Draft Animal Power – Draft animals and sustainable land stewardship › Forums › Draft Animal Powered Forestry International › DAPFI Mission › About Draft Animal Powered Forestry International
- December 2, 2009 at 1:07 am #41139Carl RussellModerator
During July 2009 there were several DAP members that began discussing the possibility of creating an international association of draft animal powered timber harvesters. There is still a lot of work to do, but we want to present what we have come up with so far, and to welcome some discussion from the broader community.
Members of this working group who contributed to this outcome, are: Rick Alger-NH, Tim Carroll, Cousin Jack (Ralph?)-UK, Gregg Caudell-WA, Jason Cruze-NZ(recent member), Jean-Leo Dugast-France(hasn’t joined DAP yet), Scott Golden-CO, Wes Gustafson-WA, Ben Harris-WY, Taylor Johnson-WI, Tim Kendall-MO, Simon Lenihan-UK, Jim Ostergard-ME, John Plowden-ME, Dan Rasmussen-MN, Jason Rutledge-VA, Carl Russell-VT, Ian Snider-NC, Ben Sumner-VA, and Ronnie Tucker-TN.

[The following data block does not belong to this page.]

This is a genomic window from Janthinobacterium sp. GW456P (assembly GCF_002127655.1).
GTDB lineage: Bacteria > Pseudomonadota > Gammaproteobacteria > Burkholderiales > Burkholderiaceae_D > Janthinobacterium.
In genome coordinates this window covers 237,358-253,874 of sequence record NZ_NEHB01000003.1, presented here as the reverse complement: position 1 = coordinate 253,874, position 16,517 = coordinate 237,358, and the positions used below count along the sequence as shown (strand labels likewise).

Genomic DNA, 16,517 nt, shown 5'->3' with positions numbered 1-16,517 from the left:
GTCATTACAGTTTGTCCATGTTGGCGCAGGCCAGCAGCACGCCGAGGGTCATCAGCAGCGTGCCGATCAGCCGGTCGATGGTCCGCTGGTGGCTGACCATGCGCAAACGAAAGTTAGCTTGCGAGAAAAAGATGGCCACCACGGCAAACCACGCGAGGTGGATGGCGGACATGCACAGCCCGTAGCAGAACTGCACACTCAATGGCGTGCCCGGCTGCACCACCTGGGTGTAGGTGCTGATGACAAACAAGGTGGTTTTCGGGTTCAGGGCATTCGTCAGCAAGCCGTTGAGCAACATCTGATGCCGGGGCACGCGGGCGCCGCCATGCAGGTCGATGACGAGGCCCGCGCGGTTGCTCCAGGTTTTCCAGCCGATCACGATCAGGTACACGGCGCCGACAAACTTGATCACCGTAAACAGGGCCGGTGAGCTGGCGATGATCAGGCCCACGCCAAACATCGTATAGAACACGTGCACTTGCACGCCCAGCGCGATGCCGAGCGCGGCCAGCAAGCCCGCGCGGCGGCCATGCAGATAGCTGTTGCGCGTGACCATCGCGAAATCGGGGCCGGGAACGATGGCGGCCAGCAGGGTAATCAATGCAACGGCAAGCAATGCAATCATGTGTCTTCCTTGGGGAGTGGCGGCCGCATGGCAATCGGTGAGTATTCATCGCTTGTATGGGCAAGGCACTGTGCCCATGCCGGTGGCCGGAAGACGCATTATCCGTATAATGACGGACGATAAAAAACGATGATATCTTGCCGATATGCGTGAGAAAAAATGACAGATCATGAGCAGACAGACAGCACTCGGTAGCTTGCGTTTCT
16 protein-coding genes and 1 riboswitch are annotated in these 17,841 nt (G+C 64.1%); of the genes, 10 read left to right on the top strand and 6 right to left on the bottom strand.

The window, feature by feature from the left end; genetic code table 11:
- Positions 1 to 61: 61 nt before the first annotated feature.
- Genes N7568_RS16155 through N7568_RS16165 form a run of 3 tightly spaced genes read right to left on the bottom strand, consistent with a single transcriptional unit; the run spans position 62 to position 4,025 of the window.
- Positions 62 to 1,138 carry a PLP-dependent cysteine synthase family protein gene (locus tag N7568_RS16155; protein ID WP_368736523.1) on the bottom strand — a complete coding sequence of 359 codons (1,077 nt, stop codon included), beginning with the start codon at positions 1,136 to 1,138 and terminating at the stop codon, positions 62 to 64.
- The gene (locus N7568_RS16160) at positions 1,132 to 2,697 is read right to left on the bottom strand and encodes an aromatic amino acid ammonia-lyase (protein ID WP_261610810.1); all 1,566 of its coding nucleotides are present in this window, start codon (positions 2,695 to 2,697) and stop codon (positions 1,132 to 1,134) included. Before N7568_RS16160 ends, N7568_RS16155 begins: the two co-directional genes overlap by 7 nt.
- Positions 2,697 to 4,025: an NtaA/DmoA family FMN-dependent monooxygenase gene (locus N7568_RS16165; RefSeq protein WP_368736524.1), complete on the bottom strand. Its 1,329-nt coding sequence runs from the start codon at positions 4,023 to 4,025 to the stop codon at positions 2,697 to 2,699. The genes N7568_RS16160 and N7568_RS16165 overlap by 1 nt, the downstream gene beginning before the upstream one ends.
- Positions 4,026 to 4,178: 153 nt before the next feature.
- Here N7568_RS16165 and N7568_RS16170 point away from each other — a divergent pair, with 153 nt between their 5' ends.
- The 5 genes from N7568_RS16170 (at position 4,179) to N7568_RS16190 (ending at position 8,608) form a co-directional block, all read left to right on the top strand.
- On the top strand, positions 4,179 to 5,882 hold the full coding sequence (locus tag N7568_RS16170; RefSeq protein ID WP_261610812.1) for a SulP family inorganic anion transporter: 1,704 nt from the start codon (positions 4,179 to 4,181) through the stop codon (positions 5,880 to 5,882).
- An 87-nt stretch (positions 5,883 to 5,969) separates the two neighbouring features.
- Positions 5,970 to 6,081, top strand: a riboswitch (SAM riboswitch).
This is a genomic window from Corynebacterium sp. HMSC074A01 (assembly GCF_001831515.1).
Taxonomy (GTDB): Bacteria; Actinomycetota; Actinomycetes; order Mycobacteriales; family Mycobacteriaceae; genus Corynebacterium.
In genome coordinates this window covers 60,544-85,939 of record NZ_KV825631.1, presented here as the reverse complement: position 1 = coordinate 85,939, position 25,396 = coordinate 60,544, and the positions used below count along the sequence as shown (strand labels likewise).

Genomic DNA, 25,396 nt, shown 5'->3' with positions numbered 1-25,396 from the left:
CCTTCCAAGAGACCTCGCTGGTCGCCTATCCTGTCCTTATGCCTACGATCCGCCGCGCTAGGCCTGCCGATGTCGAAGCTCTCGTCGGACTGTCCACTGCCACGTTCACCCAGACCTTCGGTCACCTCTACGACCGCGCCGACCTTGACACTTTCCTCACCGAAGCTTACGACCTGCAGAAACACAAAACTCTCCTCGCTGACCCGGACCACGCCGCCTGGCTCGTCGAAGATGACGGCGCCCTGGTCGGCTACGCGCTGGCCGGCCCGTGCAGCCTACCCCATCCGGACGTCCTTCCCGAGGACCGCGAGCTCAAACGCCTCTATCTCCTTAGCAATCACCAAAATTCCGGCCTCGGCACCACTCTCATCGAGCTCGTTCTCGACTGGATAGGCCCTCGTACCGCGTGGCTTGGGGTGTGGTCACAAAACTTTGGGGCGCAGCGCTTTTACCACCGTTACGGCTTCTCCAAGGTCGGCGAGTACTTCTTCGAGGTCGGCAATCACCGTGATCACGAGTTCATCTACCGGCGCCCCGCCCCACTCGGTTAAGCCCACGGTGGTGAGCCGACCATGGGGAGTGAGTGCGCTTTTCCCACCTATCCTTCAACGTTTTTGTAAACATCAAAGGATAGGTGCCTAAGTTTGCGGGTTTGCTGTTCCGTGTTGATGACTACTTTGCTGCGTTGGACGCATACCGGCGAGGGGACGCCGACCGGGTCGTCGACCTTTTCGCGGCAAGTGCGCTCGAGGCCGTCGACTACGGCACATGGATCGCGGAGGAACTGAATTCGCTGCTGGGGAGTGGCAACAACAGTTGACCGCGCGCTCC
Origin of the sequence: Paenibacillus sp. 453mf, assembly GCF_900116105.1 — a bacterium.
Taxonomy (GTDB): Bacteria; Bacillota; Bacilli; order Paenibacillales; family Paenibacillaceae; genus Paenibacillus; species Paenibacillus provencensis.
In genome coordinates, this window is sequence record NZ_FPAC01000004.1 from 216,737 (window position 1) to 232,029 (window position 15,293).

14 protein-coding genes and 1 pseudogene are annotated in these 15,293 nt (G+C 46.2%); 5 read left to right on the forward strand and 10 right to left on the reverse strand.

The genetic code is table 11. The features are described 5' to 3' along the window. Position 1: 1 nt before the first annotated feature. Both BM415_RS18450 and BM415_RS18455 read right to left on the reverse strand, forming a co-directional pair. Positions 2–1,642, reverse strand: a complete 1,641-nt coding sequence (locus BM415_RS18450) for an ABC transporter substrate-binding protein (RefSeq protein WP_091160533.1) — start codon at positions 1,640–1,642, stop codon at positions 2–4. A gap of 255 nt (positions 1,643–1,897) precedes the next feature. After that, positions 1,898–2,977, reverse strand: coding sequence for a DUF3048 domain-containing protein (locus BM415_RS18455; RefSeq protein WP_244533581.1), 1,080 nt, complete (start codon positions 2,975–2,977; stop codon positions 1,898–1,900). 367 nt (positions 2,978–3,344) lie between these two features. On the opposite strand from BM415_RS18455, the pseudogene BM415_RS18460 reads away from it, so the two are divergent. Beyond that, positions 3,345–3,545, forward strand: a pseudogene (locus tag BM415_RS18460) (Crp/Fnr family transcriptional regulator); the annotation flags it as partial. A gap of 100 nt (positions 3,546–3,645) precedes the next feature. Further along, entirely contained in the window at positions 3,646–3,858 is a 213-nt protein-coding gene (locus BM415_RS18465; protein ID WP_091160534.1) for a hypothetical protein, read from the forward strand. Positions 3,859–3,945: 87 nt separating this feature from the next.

Below is the name of the group that we are in the process of forming, the Mission Statement, and the primary goals. Please feel free to contribute to discussions in the category and subforums. We are in the process of deepening our contact network, and looking to bring more people into this potentially exciting development.
“Draft Animal Powered Forestry, International” (DAPFI)
“To promote the use of draft animal powered timber harvesting methods that support positive impact forest management”
1) “To improve opportunities for draft animal forestry practitioners to unite regionally, and internationally, to share information, work, markets, and advocacy.”
2) “To serve as a networking, clearinghouse and contact information for individuals and organizations involved in animal powered forestry throughout the world.”
3) ”To advance an ecological perspective of forest management, based on the use of draft animals, and other low impact/low input strategies.”
4) ”Work with researchers to study and publish ecological benefits of animal logging.”
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